The bill is based on a Texas law passed in 2001 requiring corroborating evidence for confidential informant testimony in drug stings. The original filed version would have also required corroboration for peace officers, as Jackson-Lee's bill does, but officers were excluded in the final version of Texas' law. Along with NAACP, LULAC, Tulia Friends of Justice, and a ton of folks on our ACLU legislative team, I personally worked hard to pass that piece of Texas legislation in 2001, which was sponsored in the Senate by Leticia Van de Putte, and in the House by then Criminal Jurisprudence Committee Chairman Juan "Chuy" Hinojosa. It's pretty amazing to see the idea bubble up to the national level like that.
Some 50 groups have signed onto a support letter for the bill. I haven't seen the filed version yet, but here's a description from an ACLU press release issued yesterday:
Legislation introduced today would provide oversight and accountability for the millions of federal dollars distributed to state and local law enforcement agencies to fight the drug war. The American Civil Liberties Union called the bill an important first step toward stopping widespread drug task force scandals such as the one in Tulia, Texas, where many of the town’s African American residents were arrested on bogus drug charges.The fallout from the Tulia scandal just keeps coming and coming.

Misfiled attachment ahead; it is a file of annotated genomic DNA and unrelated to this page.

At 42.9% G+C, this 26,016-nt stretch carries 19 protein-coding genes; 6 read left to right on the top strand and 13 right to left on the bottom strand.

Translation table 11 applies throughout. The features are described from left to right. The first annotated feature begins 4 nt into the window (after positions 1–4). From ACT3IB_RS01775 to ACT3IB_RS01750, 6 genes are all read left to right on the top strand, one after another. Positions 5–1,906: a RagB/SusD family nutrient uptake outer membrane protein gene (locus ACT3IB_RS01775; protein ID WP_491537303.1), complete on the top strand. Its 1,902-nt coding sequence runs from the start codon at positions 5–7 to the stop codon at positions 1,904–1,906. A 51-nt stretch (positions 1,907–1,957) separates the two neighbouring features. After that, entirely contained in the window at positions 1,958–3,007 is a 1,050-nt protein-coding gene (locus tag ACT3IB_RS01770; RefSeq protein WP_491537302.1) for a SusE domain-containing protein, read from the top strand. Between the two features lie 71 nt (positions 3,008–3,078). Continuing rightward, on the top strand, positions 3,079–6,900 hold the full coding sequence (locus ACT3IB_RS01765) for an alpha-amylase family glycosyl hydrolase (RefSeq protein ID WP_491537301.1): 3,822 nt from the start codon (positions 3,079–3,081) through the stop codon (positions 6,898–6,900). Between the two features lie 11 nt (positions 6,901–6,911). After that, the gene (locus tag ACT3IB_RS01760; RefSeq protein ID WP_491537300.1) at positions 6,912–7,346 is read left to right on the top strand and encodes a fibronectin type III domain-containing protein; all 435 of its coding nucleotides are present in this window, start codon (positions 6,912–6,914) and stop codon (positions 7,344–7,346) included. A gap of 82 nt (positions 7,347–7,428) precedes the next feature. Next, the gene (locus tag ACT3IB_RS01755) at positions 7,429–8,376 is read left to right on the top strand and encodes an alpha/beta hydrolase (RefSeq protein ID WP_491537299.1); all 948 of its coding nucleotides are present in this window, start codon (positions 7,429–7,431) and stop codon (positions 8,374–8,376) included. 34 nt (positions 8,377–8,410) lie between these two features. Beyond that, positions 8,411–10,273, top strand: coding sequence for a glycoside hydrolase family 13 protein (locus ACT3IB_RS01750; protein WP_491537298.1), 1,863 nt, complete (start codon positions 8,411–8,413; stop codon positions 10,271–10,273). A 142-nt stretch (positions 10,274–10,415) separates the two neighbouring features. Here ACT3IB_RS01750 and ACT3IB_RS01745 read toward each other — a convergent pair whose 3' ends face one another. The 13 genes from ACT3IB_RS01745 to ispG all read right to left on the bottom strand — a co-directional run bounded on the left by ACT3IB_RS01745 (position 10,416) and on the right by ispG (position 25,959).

"Until now, these drug task forces around the country haven’t had to answer to anyone," said Jesselyn McCurdy, an ACLU Legislative Counsel. "As a result of this lack of state and federal oversight, they’ve been at the center of the some of the country’s most egregious law enforcement abuse scandals. This legislation would put checks and balances on their unfettered power, and make sure citizens aren’t rounded up based on uncorroborated testimony, or their race."
"No More Tulias: The Law Enforcement Evidentiary Standards Improvement Act of 2005," is being introduced by Rep. Shelia Jackson-Lee (D-TX) and cosponsored by John Conyers (D-MI), Charles Rangel (D-NY), Donald Payne (D-NJ), and Ed Towns (D-NY). The bill is named after the drug task force scandal in Tulia, Tex in 1999 during which 15 percent of the town’s African American population was arrested, prosecuted and sentenced to decades in prison based on the uncorroborated testimony of a federally funded undercover officer with a record of racial impropriety.
The defendants have since been pardoned, but Tulia was not an isolated incident. Earlier this month, in a similar case, a lawsuit filed by the ACLU on behalf of 27 African Americans was settled out of court. The individuals were arrested in Hearne, Tex., a town of 4,500, on charges of possession or distribution of crack cocaine.
The bill would help put an end to these abuses by enhancing the evidentiary standard required to convict a person for a drug offense, and improving the criteria under which states hire drug task force officers. It would deny federal money to states that do not have laws preventing convictions for drug offenses based solely on uncorroborated testimony.
Similar legislation, passed in Texas, was the work of a coalition of Christian conservatives and civil rights activists. This federal legislation is endorsed by 50 organizations including the National Association of Criminal Defense Lawyers, the National Association for the Advancement of Colored People, the Interfaith Drug Policy Initiative.